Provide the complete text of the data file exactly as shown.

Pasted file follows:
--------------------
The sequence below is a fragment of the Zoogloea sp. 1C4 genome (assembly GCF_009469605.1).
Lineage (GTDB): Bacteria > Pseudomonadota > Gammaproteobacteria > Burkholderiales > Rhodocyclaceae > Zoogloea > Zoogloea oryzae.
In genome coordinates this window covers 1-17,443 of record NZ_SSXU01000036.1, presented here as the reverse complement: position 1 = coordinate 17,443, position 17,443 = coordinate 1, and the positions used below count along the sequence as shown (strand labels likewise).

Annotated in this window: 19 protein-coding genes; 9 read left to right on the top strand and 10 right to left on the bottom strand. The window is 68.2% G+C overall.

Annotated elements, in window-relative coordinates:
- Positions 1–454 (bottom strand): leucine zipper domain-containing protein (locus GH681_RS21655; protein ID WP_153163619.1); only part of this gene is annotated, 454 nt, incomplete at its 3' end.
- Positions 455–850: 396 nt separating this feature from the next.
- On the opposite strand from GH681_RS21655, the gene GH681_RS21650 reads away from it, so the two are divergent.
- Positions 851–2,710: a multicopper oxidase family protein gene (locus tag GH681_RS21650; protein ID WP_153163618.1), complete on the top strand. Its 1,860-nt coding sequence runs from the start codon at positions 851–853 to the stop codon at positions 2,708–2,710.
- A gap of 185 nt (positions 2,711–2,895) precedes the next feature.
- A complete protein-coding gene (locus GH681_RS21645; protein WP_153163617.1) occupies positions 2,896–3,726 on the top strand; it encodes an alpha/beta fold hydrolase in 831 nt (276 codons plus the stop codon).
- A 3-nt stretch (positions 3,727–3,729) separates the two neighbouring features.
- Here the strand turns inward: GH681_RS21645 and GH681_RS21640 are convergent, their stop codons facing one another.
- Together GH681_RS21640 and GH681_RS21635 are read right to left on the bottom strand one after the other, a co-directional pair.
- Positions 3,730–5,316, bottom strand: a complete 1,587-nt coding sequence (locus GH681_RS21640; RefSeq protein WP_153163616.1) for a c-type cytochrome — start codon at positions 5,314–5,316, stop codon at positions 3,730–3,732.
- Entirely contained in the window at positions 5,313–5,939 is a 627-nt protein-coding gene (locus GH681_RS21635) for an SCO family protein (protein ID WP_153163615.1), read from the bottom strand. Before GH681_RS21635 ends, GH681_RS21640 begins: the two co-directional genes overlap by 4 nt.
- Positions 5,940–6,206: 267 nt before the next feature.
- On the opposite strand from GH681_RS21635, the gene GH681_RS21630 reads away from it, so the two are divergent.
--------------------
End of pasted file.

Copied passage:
The sequence below is a fragment of the Zoogloea sp. 1C4 genome (assembly GCF_009469605.1).
Lineage (GTDB): Bacteria > Pseudomonadota > Gammaproteobacteria > Burkholderiales > Rhodocyclaceae > Zoogloea > Zoogloea oryzae.
In genome coordinates this window covers 1-17,443 of record NZ_SSXU01000036.1, presented here as the reverse complement: position 1 = coordinate 17,443, position 17,443 = coordinate 1, and the positions used below count along the sequence as shown (strand labels likewise).

Annotated in this window: 19 protein-coding genes; 9 read left to right on the top strand and 10 right to left on the bottom strand. The window is 68.2% G+C overall.

Annotated elements, in window-relative coordinates:
- Positions 1–454 (bottom strand): leucine zipper domain-containing protein (locus GH681_RS21655; protein ID WP_153163619.1); only part of this gene is annotated, 454 nt, incomplete at its 3' end.
- Positions 455–850: 396 nt separating this feature from the next.
- On the opposite strand from GH681_RS21655, the gene GH681_RS21650 reads away from it, so the two are divergent.
- Positions 851–2,710: a multicopper oxidase family protein gene (locus tag GH681_RS21650; protein ID WP_153163618.1), complete on the top strand. Its 1,860-nt coding sequence runs from the start codon at positions 851–853 to the stop codon at positions 2,708–2,710.
- A gap of 185 nt (positions 2,711–2,895) precedes the next feature.
- A complete protein-coding gene (locus GH681_RS21645; protein WP_153163617.1) occupies positions 2,896–3,726 on the top strand; it encodes an alpha/beta fold hydrolase in 831 nt (276 codons plus the stop codon).
- A 3-nt stretch (positions 3,727–3,729) separates the two neighbouring features.
- Here the strand turns inward: GH681_RS21645 and GH681_RS21640 are convergent, their stop codons facing one another.
- Together GH681_RS21640 and GH681_RS21635 are read right to left on the bottom strand one after the other, a co-directional pair.
- Positions 3,730–5,316, bottom strand: a complete 1,587-nt coding sequence (locus GH681_RS21640; RefSeq protein WP_153163616.1) for a c-type cytochrome — start codon at positions 5,314–5,316, stop codon at positions 3,730–3,732.
- Entirely contained in the window at positions 5,313–5,939 is a 627-nt protein-coding gene (locus GH681_RS21635) for an SCO family protein (protein ID WP_153163615.1), read from the bottom strand. Before GH681_RS21635 ends, GH681_RS21640 begins: the two co-directional genes overlap by 4 nt.
- Positions 5,940–6,206: 267 nt before the next feature.
- On the opposite strand from GH681_RS21635, the gene GH681_RS21630 reads away from it, so the two are divergent.